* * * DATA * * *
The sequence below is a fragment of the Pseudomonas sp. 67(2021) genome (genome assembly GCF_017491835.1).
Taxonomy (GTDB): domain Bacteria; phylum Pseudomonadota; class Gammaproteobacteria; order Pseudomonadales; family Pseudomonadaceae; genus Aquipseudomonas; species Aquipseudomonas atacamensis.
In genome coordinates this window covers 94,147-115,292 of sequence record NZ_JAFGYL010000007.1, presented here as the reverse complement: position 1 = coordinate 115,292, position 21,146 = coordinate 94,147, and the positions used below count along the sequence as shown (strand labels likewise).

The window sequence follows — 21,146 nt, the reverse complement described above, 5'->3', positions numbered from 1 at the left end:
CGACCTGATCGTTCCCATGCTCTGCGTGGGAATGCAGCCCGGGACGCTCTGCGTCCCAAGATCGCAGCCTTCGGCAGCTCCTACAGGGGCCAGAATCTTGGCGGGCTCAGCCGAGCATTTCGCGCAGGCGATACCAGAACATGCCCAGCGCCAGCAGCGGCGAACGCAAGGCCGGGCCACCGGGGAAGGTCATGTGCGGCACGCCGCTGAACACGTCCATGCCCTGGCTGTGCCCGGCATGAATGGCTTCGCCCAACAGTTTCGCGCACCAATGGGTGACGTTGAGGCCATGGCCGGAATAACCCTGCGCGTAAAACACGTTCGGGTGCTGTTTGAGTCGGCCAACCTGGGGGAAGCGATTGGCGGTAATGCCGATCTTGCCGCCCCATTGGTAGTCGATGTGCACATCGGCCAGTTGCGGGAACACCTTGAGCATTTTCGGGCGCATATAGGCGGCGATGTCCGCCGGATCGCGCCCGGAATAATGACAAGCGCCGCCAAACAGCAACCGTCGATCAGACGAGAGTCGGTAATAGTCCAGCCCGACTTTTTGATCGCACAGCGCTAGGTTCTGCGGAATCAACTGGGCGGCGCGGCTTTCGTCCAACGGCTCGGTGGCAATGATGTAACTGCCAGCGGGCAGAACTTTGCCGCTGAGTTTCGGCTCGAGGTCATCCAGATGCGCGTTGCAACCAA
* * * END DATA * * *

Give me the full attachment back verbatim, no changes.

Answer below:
The sequence below is a fragment of the Pseudomonas sp. 67(2021) genome (genome assembly GCF_017491835.1).
Taxonomy (GTDB): domain Bacteria; phylum Pseudomonadota; class Gammaproteobacteria; order Pseudomonadales; family Pseudomonadaceae; genus Aquipseudomonas; species Aquipseudomonas atacamensis.
In genome coordinates this window covers 94,147-115,292 of sequence record NZ_JAFGYL010000007.1, presented here as the reverse complement: position 1 = coordinate 115,292, position 21,146 = coordinate 94,147, and the positions used below count along the sequence as shown (strand labels likewise).

The window sequence follows — 21,146 nt, the reverse complement described above, 5'->3', positions numbered from 1 at the left end:
CGACCTGATCGTTCCCATGCTCTGCGTGGGAATGCAGCCCGGGACGCTCTGCGTCCCAAGATCGCAGCCTTCGGCAGCTCCTACAGGGGCCAGAATCTTGGCGGGCTCAGCCGAGCATTTCGCGCAGGCGATACCAGAACATGCCCAGCGCCAGCAGCGGCGAACGCAAGGCCGGGCCACCGGGGAAGGTCATGTGCGGCACGCCGCTGAACACGTCCATGCCCTGGCTGTGCCCGGCATGAATGGCTTCGCCCAACAGTTTCGCGCACCAATGGGTGACGTTGAGGCCATGGCCGGAATAACCCTGCGCGTAAAACACGTTCGGGTGCTGTTTGAGTCGGCCAACCTGGGGGAAGCGATTGGCGGTAATGCCGATCTTGCCGCCCCATTGGTAGTCGATGTGCACATCGGCCAGTTGCGGGAACACCTTGAGCATTTTCGGGCGCATATAGGCGGCGATGTCCGCCGGATCGCGCCCGGAATAATGACAAGCGCCGCCAAACAGCAACCGTCGATCAGACGAGAGTCGGTAATAGTCCAGCCCGACTTTTTGATCGCACAGCGCTAGGTTCTGCGGAATCAACTGGGCGGCGCGGCTTTCGTCCAACGGCTCGGTGGCAATGATGTAACTGCCAGCGGGCAGAACTTTGCCGCTGAGTTTCGGCTCGAGGTCATCCAGATGCGCGTTGCAACCAA